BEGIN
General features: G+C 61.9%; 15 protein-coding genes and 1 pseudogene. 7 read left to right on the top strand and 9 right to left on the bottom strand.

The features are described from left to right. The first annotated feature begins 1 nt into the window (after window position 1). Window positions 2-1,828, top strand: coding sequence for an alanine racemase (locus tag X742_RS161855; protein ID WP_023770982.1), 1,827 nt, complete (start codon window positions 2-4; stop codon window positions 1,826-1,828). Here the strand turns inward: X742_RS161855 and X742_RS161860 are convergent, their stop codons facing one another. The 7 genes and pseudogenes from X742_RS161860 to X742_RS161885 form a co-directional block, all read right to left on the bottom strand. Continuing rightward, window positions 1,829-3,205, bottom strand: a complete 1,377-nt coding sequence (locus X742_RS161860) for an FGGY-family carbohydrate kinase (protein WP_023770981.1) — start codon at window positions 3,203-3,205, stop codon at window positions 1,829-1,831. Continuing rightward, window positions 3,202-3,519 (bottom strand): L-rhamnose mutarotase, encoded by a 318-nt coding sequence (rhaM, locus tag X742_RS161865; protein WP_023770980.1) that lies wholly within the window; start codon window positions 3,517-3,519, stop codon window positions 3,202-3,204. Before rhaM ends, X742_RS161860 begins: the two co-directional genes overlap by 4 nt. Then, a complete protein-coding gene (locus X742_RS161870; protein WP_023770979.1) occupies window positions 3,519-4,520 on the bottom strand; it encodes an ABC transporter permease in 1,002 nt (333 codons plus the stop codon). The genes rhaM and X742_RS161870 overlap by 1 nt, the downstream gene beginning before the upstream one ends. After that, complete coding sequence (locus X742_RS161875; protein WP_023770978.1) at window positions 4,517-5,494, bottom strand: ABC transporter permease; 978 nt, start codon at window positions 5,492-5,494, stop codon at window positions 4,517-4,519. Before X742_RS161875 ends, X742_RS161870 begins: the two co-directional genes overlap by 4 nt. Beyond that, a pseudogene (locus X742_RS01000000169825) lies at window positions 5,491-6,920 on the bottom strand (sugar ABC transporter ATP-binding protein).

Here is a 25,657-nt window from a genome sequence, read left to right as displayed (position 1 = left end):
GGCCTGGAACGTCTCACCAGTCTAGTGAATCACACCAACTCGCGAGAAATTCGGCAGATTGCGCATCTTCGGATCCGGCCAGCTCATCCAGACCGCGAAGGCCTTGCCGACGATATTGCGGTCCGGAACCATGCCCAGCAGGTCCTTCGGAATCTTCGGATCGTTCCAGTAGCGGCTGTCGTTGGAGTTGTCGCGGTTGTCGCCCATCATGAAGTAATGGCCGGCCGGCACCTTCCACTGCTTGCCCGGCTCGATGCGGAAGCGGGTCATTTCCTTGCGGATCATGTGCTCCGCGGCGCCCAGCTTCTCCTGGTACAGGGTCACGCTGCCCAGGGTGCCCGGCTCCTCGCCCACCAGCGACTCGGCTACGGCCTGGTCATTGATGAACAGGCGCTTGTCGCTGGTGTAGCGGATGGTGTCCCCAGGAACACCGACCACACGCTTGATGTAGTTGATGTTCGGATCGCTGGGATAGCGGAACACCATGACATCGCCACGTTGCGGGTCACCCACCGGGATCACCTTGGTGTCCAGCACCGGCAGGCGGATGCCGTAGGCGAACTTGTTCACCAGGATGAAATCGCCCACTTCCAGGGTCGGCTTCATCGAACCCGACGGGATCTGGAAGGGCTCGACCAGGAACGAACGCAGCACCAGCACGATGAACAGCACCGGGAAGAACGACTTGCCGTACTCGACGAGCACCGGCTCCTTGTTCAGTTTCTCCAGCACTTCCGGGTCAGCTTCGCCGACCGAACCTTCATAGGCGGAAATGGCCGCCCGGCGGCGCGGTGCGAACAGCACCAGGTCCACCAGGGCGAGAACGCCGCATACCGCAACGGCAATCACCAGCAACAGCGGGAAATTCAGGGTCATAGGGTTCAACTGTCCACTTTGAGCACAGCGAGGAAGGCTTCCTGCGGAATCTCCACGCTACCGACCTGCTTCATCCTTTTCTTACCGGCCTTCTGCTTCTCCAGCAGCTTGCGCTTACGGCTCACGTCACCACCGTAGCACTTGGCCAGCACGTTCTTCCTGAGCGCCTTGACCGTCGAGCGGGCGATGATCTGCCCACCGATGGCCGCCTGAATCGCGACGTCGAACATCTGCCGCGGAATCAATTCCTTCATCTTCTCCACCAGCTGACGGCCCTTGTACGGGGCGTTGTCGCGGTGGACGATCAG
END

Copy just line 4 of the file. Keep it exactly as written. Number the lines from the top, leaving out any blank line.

GGCCTGGAACGTCTCACCAGTCTAGTGAATCACACCAACTCGCGAGAAATTCGGCAGATTGCGCATCTTCGGATCCGGCCAGCTCATCCAGACCGCGAAGGCCTTGCCGACGATATTGCGGTCCGGAACCATGCCCAGCAGGTCCTTCGGAATCTTCGGATCGTTCCAGTAGCGGCTGTCGTTGGAGTTGTCGCGGTTGTCGCCCATCATGAAGTAATGGCCGGCCGGCACCTTCCACTGCTTGCCCGGCTCGATGCGGAAGCGGGTCATTTCCTTGCGGATCATGTGCTCCGCGGCGCCCAGCTTCTCCTGGTACAGGGTCACGCTGCCCAGGGTGCCCGGCTCCTCGCCCACCAGCGACTCGGCTACGGCCTGGTCATTGATGAACAGGCGCTTGTCGCTGGTGTAGCGGATGGTGTCCCCAGGAACACCGACCACACGCTTGATGTAGTTGATGTTCGGATCGCTGGGATAGCGGAACACCATGACATCGCCACGTTGCGGGTCACCCACCGGGATCACCTTGGTGTCCAGCACCGGCAGGCGGATGCCGTAGGCGAACTTGTTCACCAGGATGAAATCGCCCACTTCCAGGGTCGGCTTCATCGAACCCGACGGGATCTGGAAGGGCTCGACCAGGAACGAACGCAGCACCAGCACGATGAACAGCACCGGGAAGAACGACTTGCCGTACTCGACGAGCACCGGCTCCTTGTTCAGTTTCTCCAGCACTTCCGGGTCAGCTTCGCCGACCGAACCTTCATAGGCGGAAATGGCCGCCCGGCGGCGCGGTGCGAACAGCACCAGGTCCACCAGGGCGAGAACGCCGCATACCGCAACGGCAATCACCAGCAACAGCGGGAAATTCAGGGTCATAGGGTTCAACTGTCCACTTTGAGCACAGCGAGGAAGGCTTCCTGCGGAATCTCCACGCTACCGACCTGCTTCATCCTTTTCTTACCGGCCTTCTGCTTCTCCAGCAGCTTGCGCTTACGGCTCACGTCACCACCGTAGCACTTGGCCAGCACGTTCTTCCTGAGCGCCTTGACCGTCGAGCGGGCGATGATCTGCCCACCGATGGCCGCCTGAATCGCGACGTCGAACATCTGCCGCGGAATCAATTCCTTCATCTTCTCCACCAGCTGACGGCCCTTGTACGGGGCGTTGTCGCGGTGGACGATCAG